Snargate Street from the Seafront Clock Tower, Dover, Kent, United Kingdom

Selected for Google Maps and Google Earth

Comments (3)

John Latter on October 8, 2009

Looking through the masts of the boats berthed in Wellington Dock (part of the Marina) across to Snargate Street at the bottom of the Western Heights cliffs, Dover, UK.

The stonework running down the left-hand edge of the photo is a corner of the Clock Tower, which stands near the entrance to the Prince of Wales Pier.

In shadow to the right of the Clock Tower is more stonework with a red hexagonal "Ashe Alarms" box on it. This is part of Dover's first lifeboat station and can be better seen in the, "The Clock Tower and Dover Castle from Dolphin Hard Jetty" photo.

Just across the road, and a few feet behind the the tall lamp-post adorned with a seagull, is the mini-portacabin of Sue`s Seafood Stall, topped by the red cross of a St George's flag. This is where I buy my whelks :)

The long pale-blue and white building shown on the left of Snargate Street in the photo is Smye-Rumsby, an electonics firm specializing in walkie-talkies.

In the middle is the reddish-brown building housing the Happy Chef restaurant. Next door on the right are Sharp and Enright, Ship Chandlers and General Merchants (I have an Old Dover photo of this shop which I'll have to upload sometime).

The light-blue building on the right of the photo is the Masonic Hall, to its left is Bluebirds Restaurant which is owned by Dover Sea Angling Association (I'm a member of the Dover Sea Angling Association Social Club - see more Dover pubs, especially my local, The Park Inn!).

At the top of the cliffs above the Masonic Hall is a moat leading up to the Drop Redoubt. The Drop Redoubt is a stand-alone fortress, but only part of extensive and interconnected fortifications, begun in Napoleonic times and then added to by the Victorians, which were embedded into the Western Heights.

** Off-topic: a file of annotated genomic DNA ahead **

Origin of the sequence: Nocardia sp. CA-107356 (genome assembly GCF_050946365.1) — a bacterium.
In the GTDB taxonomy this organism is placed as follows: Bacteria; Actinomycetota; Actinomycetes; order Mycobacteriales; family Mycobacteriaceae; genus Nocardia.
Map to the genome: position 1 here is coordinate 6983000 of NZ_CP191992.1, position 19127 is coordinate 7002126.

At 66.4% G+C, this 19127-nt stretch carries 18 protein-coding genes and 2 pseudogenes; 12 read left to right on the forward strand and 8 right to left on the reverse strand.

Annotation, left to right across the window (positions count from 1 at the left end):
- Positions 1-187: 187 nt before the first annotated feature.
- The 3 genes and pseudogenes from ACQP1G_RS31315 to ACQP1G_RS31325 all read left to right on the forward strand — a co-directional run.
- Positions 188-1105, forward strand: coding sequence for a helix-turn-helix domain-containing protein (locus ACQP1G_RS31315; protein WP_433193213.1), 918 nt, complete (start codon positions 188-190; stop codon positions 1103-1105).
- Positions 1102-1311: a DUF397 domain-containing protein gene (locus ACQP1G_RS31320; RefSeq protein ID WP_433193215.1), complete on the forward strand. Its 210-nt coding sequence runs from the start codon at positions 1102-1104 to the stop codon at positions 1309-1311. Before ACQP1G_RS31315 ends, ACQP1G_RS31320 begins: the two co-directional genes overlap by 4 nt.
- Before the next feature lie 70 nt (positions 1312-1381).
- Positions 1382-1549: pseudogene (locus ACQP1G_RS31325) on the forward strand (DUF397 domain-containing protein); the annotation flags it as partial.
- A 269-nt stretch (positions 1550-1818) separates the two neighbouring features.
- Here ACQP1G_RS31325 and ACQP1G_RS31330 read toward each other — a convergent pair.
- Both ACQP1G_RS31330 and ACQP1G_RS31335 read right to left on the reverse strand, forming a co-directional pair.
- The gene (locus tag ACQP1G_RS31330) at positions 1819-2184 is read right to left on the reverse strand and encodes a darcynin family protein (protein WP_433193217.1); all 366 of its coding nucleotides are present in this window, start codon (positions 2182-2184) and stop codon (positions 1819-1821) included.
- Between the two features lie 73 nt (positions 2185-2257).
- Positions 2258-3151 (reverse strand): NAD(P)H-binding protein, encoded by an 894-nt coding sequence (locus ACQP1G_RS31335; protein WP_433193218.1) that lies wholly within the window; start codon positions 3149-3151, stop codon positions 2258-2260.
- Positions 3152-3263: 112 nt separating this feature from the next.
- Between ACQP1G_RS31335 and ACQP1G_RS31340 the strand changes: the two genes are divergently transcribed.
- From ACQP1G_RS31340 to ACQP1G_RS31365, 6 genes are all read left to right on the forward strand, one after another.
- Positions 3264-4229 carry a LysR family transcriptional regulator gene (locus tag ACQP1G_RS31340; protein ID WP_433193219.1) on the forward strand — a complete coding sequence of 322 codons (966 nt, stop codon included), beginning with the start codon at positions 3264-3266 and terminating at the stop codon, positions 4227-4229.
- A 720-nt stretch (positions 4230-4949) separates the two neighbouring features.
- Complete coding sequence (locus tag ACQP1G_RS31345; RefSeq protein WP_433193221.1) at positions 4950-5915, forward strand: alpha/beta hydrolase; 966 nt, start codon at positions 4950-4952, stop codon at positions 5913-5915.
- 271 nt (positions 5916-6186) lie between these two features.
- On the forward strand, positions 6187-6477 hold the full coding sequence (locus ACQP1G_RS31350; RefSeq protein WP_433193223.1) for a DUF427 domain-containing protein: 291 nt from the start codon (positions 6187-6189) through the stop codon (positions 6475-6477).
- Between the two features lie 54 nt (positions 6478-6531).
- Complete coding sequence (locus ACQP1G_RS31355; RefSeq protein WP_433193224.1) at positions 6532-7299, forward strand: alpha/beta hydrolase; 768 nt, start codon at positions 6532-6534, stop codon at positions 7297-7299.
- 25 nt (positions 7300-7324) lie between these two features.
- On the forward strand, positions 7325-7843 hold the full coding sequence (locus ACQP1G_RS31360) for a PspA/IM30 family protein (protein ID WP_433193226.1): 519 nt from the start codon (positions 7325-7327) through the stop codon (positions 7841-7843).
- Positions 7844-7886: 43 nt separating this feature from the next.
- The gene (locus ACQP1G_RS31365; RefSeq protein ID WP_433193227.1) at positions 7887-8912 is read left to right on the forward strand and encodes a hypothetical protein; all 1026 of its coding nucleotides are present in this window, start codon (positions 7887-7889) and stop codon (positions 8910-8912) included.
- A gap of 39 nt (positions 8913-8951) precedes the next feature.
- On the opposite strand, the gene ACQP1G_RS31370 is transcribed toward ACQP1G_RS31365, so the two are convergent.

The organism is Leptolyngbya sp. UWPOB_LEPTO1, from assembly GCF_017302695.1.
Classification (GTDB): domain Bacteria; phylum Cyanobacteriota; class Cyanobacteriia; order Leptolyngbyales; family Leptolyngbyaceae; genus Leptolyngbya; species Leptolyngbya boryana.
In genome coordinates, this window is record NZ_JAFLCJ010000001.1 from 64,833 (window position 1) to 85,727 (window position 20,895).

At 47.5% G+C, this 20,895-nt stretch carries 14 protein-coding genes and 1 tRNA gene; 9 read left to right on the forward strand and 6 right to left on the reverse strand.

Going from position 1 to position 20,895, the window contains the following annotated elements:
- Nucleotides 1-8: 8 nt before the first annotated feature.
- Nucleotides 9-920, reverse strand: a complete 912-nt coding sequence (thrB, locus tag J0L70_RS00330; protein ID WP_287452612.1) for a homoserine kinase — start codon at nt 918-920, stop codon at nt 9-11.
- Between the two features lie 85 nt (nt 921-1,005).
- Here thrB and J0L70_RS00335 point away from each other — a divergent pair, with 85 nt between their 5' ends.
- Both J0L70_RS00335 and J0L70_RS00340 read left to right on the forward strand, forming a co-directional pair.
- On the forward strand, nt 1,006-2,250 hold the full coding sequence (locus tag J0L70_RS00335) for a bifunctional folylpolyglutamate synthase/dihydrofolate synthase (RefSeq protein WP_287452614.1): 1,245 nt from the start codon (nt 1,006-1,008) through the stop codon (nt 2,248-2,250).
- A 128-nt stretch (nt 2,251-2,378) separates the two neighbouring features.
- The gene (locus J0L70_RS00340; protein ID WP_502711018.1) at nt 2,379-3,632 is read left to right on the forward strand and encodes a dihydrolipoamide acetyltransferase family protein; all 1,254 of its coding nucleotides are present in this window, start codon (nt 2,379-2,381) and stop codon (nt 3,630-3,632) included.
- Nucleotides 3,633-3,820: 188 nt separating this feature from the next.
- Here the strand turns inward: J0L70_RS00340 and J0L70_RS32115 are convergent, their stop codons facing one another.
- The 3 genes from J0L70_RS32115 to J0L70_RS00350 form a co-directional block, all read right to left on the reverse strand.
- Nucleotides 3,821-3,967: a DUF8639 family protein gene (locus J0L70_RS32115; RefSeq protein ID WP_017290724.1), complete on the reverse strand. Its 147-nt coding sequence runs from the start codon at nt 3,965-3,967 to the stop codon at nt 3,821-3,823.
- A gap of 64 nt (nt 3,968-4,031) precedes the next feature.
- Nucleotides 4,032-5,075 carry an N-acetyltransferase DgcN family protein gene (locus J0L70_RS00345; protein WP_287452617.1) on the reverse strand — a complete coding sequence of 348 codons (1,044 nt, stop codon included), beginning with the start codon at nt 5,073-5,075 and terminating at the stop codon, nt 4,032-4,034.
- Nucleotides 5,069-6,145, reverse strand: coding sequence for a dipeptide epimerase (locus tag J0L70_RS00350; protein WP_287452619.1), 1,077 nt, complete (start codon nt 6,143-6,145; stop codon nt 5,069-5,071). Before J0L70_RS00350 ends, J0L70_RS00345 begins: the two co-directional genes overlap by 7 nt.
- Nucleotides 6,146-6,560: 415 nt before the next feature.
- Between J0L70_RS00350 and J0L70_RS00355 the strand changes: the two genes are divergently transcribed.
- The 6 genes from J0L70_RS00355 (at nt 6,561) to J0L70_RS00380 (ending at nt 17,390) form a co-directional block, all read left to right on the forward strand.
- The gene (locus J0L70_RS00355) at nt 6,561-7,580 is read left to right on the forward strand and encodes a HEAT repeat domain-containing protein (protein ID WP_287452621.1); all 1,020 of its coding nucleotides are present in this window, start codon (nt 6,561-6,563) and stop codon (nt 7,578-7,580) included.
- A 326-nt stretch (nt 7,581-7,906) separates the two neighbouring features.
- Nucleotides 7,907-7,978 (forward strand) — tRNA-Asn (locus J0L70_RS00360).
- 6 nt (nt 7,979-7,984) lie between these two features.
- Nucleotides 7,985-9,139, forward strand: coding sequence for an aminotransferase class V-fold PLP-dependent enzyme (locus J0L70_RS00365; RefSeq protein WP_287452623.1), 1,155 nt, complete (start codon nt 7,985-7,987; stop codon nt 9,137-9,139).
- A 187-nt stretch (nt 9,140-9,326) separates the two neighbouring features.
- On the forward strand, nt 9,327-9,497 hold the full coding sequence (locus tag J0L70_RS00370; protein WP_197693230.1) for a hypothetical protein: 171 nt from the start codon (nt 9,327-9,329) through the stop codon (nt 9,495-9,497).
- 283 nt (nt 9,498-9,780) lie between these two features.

The treeless plateau left of centre on the skyline is part of the Drop Redoubt fortress itself. The squashed diamond-shaped grass area to the left of the plateau has a central bush on either side of which small portions of the brickwork of Caponier No.1 are visible (click to see inside Caponier #3).

Two final comments:

Below and a short distance to the right of the moat above the Masonic Hall lies the Court`s Folly: "a 200 year-old miniature castle whose ruins are now hidden by undergrowth and whose location - and even existence - is largely unknown to the local population."

Out of shot to the left of Smye-Rumsby's, is the entrance to the Grand Shaft, a Napoleonic triple staircase bored into the cliffs which once facilitated the transfer of troops from the top of the cliffs to the bottom. And vice versa, of course :)

John Latter / Jorolat

This is the Images of Dover website.

My Facebook | My Videos of Dover (YouTube) | Evopsychology.com | Dover Blog

My Twitter | My Google Reader | My Flickr

John Latter on February 22, 2011

Another photo showing this area of Snargate Street in the background:

Panorama of the Tidal Harbour and Dover Marina from South Pier

Sign up to comment. Sign in if you already did it.

Photo details

  • Uploaded on October 8, 2009
  • © All Rights Reserved
    by John Latter
    • Camera: PENTAX Corporation PENTAX K100D
    • Taken on 2009/09/08 11:27:10
    • Exposure: 0.003s (1/400)
    • Focal Length: 55.00mm
    • F/Stop: f/11.000
    • ISO Speed: ISO200
    • Exposure Bias: 0.00 EV
    • No flash

Groups